LeAnn Haddock, MD, an obstetrician and gynecologist on the medical staff at Baylor University Medical Center at Dallas, routinely visits with pregnant women. She has found the CDC to be the most reliable place for the latest information on the Zika outbreak.

“There’s a lot of information out there that may not be exactly what we know, and the information is coming in so fast,” Dr. Haddock said. “The lifespan of this virus is about a week from what we can tell.”

“It is a virus that is worse during pregnancy, especially in the early trimesters,” Dr. Haddock said. “This is the case with a lot of viruses, and this time is a critical stage of development when the baby is growing. It can affect anytime during the pregnancy, and most people don’t even know they have it. This is very much an infancy stage, and we’re all still learning.”

Part of that learning, is preparing for the concerns pregnant women may have. To do this, Dr. Haddock gave all of her nurses a copy of the CDC’s recommendations and regularly visits with her patients to help dispel any fear.

“We talk about the basic guidelines and follow what the current recommendations are,” Dr. Haddock said. “This includes avoiding travel to any of the outbreak areas and using insect repellant.”

Dr. Brust says the best way to prevent Zika virus is to “protect from the mosquito bite itself.”

Dr. Haddock told CBS news that insect repellant with DEET is approved for pregnant and breastfeeding mothers, and the CDC released an informative guide to educate about the behavior of mosquitos, as well as which type of repellants to use to lessen the risk of illness.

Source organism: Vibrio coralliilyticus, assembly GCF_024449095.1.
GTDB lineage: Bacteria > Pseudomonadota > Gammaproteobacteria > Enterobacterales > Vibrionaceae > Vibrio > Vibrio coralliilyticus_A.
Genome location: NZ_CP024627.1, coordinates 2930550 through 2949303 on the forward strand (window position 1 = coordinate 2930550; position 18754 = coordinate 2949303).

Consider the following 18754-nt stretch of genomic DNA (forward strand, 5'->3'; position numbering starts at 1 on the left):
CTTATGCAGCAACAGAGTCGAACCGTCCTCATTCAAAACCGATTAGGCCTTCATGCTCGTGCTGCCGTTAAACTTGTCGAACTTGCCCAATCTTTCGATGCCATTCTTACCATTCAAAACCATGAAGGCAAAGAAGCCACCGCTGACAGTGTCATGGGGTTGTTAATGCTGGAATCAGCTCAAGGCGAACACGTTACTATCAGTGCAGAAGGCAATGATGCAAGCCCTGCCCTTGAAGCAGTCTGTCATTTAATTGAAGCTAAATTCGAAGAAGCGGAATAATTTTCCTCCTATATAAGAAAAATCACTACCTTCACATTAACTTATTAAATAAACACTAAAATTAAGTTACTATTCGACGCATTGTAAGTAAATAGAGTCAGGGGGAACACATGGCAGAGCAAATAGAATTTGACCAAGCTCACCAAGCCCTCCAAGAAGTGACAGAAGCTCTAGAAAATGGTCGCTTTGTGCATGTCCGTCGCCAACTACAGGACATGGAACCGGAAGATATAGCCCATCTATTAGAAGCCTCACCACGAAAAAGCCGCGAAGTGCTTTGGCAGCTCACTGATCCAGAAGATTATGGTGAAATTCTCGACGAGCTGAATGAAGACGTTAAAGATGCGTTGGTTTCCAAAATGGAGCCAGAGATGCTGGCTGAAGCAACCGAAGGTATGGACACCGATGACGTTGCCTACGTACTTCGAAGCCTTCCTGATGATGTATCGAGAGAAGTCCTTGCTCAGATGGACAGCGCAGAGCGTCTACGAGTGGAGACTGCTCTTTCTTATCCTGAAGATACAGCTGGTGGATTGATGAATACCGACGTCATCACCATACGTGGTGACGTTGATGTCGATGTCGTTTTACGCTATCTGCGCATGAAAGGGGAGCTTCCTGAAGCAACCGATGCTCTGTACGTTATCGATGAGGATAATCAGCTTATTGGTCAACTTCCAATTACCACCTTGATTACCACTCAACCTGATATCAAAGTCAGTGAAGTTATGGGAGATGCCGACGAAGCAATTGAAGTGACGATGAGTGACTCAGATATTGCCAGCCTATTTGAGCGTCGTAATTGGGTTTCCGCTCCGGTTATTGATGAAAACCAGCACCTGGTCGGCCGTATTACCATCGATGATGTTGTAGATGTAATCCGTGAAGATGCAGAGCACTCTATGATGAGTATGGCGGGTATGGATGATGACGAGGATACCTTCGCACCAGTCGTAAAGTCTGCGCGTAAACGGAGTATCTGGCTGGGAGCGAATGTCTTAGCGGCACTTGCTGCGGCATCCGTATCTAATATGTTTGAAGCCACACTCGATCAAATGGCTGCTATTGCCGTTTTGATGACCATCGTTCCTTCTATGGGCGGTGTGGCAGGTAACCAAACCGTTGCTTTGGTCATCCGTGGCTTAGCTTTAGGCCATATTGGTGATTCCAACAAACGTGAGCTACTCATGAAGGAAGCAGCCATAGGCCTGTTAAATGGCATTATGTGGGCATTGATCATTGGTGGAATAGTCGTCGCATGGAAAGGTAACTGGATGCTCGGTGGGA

Where is it found, and do we need to be concerned in the U.S.?

According to the CDC, no locally transmitted Zika cases have been reported in the continental United States, but cases have been reported in returning travelers. A total of 35 travel-associated Zika virus disease cases have been reported to CDC from the U.S.

Dr. Haddock said it is most important to talk about how this may impact you, instead of getting caught up in the fear of the virus.

“Think about what your exposure risk may be, and that’s the first place to start,” Dr. Haddock said. “Then take the necessary precautions.”

This includes following the most up-to-date travel notices and speaking to your doctor about any concerns you may have.

“As with anything in pregnancy, you need to be realistic, and you need to be honest,” Dr. Haddock said. “You need to follow guidelines and know what is known. I encourage my patients to have faith in their pregnancy and their health. To alleviate fears, I always recommend speaking with your doctor who knows both you and your developing baby the best.”

About the author

Jill Taylor
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I contribute content and skills as a freelance writer for Baylor Scott & White Health. I enjoy improving our connection with our readers, patients and communities by assisting with a wide range of writing projects.

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3 big questions you may have about the Zika virus